1.  Don't be afraid to stretch

Zack Pride!

In my experience one of the biggest mistakes that drummers make when playing Brazilian music is that they get so caught up in trying to play the groove "correctly" that they forget to try to make music.  One of the really beautiful things about Brazilian music in general is how it is infused with the spirit of improvisation, so don't be afraid to experiment and go with your instincts!  

For example in the recording of "How Insensitive" at the top (with Chris Grasso on piano and Zack Pride on bass, make sure to listen with headphones), listen to how I start out with by just sketching a rhythm with my right hand during the A section of the melody, or how I go into a kind of weird Bolero on the snare drum on the vamp out.  These things aren't really textbook or correct playing, I just thought they sounded good at the time. 

Speaking of sounding good, how sick was that bass solo?!  Zack Pride  ladies and gentleman. 

2.  Check out Milton Banana

My excellent teacher Chuck Redd suggested that I check out some Milton Banana to help deepen my Brazilian concept.  I have absolutely loved learning about his music, and I highly recommend that everyone who wants to learn about Brazilian drumming make this a priority.  One thing I immediately noticed about the way Milton grooves is how he uses a strong bass drum (particularly on beats two and four) and an ever so slightly swung eighth note feel to give a strong, earthy samba feel to everything he plays.  Listen:

3.  "Brazilian Rhythms for Drumset"

If like me you have somehow gotten to this point in your life without checking out this fantastic book by Duduka da Fonsceca and Bob Weiner, there is no time like the present.  Here is a solid write up from Cruiseshipdrummer on all the relevant literature. 

Books like this can help you get a lot of essential information fast, but it is important to remember that you need lots of listening/application/experience for all of it to be useful.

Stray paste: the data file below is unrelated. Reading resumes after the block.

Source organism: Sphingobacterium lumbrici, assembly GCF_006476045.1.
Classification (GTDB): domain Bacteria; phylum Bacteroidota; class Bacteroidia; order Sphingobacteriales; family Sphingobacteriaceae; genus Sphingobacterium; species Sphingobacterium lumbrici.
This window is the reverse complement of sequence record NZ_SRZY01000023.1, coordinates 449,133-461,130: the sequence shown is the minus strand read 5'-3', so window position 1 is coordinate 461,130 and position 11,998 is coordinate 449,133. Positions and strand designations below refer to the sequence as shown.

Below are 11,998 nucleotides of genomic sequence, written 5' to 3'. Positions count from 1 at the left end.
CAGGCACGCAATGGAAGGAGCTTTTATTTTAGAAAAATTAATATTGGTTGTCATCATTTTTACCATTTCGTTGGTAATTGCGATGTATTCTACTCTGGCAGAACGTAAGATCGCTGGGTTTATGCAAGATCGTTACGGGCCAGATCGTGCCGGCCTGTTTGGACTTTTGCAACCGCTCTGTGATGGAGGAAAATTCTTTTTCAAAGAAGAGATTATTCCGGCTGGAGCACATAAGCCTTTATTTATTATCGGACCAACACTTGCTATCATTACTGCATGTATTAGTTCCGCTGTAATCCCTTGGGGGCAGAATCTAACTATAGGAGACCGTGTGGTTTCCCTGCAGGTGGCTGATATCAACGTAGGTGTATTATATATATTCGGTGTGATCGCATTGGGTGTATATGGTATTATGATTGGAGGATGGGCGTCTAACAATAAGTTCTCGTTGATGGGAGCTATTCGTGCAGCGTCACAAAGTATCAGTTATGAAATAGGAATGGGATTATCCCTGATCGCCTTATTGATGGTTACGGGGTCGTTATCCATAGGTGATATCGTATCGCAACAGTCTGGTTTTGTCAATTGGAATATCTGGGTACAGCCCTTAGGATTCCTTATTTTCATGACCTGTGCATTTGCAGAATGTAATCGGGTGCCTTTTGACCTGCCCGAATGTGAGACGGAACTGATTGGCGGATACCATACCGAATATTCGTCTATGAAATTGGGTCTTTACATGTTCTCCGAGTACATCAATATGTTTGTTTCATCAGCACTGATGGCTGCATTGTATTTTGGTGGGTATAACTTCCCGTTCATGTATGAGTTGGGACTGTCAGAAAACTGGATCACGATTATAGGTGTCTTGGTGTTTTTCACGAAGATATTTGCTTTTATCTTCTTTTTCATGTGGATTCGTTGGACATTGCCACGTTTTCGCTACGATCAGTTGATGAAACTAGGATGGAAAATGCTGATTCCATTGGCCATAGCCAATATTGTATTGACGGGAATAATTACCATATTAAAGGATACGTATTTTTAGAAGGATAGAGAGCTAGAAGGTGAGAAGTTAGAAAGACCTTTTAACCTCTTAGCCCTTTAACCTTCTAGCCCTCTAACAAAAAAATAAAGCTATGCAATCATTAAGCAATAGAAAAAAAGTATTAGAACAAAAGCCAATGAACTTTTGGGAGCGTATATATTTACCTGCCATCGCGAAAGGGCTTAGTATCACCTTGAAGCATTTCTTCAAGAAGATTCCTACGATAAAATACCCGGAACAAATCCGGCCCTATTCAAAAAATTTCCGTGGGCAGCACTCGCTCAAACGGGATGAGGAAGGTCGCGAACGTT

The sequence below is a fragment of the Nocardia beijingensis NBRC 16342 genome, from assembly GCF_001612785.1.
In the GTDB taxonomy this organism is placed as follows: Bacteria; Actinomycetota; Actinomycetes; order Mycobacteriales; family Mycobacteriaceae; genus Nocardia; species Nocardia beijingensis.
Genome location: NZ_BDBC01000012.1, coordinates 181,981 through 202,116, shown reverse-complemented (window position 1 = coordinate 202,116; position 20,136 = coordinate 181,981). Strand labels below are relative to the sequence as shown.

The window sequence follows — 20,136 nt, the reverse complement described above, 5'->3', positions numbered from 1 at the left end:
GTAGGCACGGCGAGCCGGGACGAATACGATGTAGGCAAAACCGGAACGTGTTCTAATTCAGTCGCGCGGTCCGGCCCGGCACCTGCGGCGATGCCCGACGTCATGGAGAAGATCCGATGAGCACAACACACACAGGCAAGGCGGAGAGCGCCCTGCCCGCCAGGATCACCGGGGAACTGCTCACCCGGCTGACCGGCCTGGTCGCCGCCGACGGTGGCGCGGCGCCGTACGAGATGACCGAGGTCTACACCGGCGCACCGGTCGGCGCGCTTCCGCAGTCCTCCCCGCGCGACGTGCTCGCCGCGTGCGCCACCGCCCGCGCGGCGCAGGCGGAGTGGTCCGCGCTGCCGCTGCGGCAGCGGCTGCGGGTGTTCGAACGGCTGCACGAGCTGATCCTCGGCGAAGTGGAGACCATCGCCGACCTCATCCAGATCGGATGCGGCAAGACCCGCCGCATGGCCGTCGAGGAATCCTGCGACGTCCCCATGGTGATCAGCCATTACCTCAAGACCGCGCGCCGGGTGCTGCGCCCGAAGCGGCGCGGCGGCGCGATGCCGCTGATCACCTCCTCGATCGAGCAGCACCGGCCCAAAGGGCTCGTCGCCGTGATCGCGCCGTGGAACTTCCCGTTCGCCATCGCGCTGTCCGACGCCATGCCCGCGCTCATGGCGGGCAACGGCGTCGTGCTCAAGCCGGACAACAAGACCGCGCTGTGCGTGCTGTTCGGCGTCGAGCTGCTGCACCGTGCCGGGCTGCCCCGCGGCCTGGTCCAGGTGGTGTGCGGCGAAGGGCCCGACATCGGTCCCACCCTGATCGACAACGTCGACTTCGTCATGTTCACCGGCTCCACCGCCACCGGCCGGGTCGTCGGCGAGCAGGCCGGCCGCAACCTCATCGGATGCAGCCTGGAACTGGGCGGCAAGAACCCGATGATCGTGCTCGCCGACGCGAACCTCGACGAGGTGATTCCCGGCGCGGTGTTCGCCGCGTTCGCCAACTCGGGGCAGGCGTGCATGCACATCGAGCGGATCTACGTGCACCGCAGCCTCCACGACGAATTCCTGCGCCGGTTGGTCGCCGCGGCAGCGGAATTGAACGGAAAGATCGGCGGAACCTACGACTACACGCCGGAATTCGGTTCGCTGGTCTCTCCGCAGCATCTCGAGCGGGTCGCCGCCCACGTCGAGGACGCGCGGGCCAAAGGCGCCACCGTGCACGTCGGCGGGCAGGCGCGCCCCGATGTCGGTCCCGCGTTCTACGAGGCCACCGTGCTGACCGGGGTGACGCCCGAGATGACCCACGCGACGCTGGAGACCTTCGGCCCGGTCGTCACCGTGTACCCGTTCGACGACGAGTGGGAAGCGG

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Food For Thought: Rushing

The great bassist Hassan Shakur!

The great bassist Hassan Shakur!

Rushing isn't necessarily bad

Saying that rushing isn't necessarily bad may be a somewhat controversial opinion, but I believe we need to rethink how we use this word.  Here is a simple experiment to illustrate my point: 

1.  Listen to the recording at the top (which features my great teacher Chuck Redd on Vibes, Ehud Asherie on Keys, and Hassan Shakur on Bass) straight through.  Ask yourself how it sounded and felt.  To my ear the whole things sounds pretty good, and the band is swinging throughout.

2.  Now listen again, but this time skip from the head in right to the head out.  We were definitely rushing!

Here is the thing, human beings don't really experience or play music non-linearly.  We can and should only play what feels good in the moment, and in general, what feels good in the moment isn't necessarily metronomically precise.  If we go back and analyze a recording, sometimes what felt good in the moment is essentially a gradual increase in tempo over the course of a song.  In other words, rushing.  I have found that this tendency to rush seems most powerful in a live setting. 

Another more famous example from Max Roach, try doing the same listening experiment:

Again, to my ear this recording sounds great all the way through, but man are they rushing like crazy!

Playing on top of the beat vs. Rushing

There are so many examples of classic recordings like the one above where the playing rushes, but still feels and sounds so great that labeling it as "rushing" seems completely irrelevant.  Many jazz musicians I know talk about playing on top of the beat as opposed to rushing, and I think this terminology makes a useful distinction.  Playing on top of the beat generally means playing with a sense of forward motion by slightly anticipating the quarter note pulse.  In reality, this type of playing often leads to an increase in tempo over the course of the song.